CHRIS BARTTER reports on the many hook-ups across musical and national boundaries which make the Celtic Connections festival in Glasgow so unique
Celtic Connections has a tradition of ensemble concerts, with some working better than others, and this year Songs of Separation at the Mitchell Theatre was one of the best.
Created on the Isle of Eigg post-referendum by 10 English and Scottish women to explore the theme of separation, it was initially inspired by the independence discussions but this group of supremely talented musicians moved on to other issues too, particularly the refugee crisis.
The result was a mutually supportive exploration of separation — from each other, from the land, from family and from life itself.
Its keynote was the powerful ensemble piece Over the Border, which powerfully combines the Scots post-Flodden song Floo’ers o' the Forest, the English first world war song Flowers of Knaresboro’ Forest and the Scots pipe tune Blue Bonnets O’er the Border with a call to get “the gates and their borders all wede away.”
Celtic Connections has always marked the bard's birthday by staging an alternative Burns Night and this year's fascinating concert at the Old Fruitmarket drew together singers from the Punjab to Palestine via Syria and Glasgow’s own Roma community.
Syrian Maya Youssef, playing the zither-like kanun, stole the first half with Syrian Dreams, her own plea for peace in Syria, while British-Palestinian singer Reem Kelani memorably signed off her set.
“Long live Palestine! Long Live Scotland!” she cried, after delivering The Slave’s Lament which, driving right to the heart of colonial culpability, turned out to be the most appropriate song on this internationalist night.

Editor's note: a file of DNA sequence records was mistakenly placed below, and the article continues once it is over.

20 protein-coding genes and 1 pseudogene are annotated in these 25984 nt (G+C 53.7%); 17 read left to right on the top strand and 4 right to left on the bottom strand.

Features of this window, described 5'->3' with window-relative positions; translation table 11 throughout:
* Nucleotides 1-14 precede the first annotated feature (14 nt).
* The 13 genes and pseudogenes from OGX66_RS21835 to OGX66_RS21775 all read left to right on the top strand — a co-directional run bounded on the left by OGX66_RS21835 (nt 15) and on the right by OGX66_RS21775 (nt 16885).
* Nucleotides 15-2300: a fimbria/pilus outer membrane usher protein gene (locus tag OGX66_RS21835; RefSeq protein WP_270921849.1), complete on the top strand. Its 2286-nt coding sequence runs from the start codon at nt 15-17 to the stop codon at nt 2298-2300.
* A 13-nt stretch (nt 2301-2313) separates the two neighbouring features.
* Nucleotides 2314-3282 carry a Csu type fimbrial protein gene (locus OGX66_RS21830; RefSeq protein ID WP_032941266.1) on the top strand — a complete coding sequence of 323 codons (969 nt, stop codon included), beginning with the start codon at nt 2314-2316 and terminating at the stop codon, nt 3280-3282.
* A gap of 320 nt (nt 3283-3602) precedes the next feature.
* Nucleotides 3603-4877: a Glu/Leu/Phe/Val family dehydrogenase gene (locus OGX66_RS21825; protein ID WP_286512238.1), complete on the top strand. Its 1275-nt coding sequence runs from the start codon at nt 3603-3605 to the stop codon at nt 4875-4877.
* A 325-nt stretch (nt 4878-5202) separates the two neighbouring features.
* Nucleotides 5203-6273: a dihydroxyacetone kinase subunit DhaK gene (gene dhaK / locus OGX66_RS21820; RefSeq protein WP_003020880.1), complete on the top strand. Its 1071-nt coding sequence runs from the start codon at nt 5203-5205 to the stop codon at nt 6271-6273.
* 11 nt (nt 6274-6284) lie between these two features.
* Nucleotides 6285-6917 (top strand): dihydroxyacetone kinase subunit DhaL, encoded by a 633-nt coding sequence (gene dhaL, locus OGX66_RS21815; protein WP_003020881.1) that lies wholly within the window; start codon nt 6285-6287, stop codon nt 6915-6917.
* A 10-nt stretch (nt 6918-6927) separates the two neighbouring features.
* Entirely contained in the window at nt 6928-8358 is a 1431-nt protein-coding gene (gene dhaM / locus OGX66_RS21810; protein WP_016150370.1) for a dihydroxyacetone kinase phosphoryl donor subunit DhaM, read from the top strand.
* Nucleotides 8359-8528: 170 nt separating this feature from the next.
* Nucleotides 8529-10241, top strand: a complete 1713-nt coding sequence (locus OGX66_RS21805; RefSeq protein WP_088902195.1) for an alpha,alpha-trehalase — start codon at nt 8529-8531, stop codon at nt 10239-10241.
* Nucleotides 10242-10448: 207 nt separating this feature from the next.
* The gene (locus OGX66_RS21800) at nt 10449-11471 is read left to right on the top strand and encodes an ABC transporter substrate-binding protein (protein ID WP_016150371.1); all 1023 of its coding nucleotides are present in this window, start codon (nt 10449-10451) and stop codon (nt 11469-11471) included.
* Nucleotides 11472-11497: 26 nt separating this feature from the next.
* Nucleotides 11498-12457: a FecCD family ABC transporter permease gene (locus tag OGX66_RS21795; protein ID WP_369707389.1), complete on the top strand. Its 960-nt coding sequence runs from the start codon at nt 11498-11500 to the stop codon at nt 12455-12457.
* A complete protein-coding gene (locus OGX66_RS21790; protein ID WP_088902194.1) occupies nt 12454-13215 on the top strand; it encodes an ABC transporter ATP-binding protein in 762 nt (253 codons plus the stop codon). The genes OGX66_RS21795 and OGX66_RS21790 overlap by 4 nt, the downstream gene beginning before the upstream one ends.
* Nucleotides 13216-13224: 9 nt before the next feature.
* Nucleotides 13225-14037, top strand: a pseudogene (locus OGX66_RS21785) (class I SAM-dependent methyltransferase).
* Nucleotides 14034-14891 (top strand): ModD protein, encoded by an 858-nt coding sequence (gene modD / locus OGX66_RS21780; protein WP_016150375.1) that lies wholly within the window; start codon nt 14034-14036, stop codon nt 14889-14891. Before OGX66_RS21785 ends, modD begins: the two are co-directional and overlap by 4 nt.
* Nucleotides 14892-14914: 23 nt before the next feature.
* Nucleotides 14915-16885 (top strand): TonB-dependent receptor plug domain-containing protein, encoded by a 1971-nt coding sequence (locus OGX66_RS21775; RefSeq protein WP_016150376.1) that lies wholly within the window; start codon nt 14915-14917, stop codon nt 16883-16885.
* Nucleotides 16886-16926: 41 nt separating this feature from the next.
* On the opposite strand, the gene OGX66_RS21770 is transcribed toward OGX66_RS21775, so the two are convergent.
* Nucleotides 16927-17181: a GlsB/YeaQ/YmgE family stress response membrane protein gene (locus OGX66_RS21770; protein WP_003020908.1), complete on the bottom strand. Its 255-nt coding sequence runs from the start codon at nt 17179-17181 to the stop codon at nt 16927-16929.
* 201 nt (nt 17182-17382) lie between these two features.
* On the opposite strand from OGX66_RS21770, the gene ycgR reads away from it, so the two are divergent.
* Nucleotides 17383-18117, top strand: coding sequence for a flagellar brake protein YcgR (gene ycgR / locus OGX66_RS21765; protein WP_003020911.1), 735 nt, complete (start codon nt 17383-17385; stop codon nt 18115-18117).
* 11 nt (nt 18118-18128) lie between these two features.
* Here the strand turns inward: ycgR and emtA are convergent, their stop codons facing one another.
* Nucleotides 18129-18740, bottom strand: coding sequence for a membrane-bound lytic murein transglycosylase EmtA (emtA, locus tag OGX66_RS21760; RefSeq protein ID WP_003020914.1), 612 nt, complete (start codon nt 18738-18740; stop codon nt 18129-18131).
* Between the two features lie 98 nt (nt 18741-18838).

With a blend of heavy metal meets reggae meets electronica, John Grant and his band made an excellent festival debut and kept a packed audience enthralled.
Kicking off with Geraldine, he kept the pressure up with his blend of blackness and humour, including a belting Disappointing.
Upcoming singer-songwriter Rachel Sermanni in support seemed a touch lost in the vastness of the Royal Concert Hall and perhaps a more intimate venue would suit her better at this stage of her career.
At the same venue, two acts at the peak of their powers showed how folk is developing. The Unthanks and Lau add layers of invention to the genre, with the former paring songs back to basics, whether traditional — Testament of Patience Kershaw or Died for Love — or contemporary — King Crimson’s Starless — and then add a string quartet, trumpet or their very own clog-dancing rhythms.
Lau use folk as a jumping-off point for compositions that build multiple layers of electronic and traditional instruments. They were also backed by a string quartet and, a nice touch, support vocals to the first two numbers from Rachel and Becky Unthank.
Most tracks came from their soon-to-be-released album The Bell that Never Rang. First Homecoming, and Ghosts showed what consummate musicians Lau are, while the title track formed the final hurrah to a hugely impressive concert.
Irish folk miscreants Lynched came to Tron theatre trailing good reviews and a significant fan base. They lived up the former but the latter got somewhat in the way of their music.
Radical and refusing easy solutions, numbers like Cold, Old Fire and Salonika warrant a listen. But the audience were more in the mood for the music hall of Daffodil Mulligan and while Lynched are capable of satisfying many demands their impact's diminished as a result.
In contrast, support Clype need to vary their repertoire and, while guest musician Jennifer Sturgeon gave them some depth, it wasn’t enough to inject sufficient variety to their set.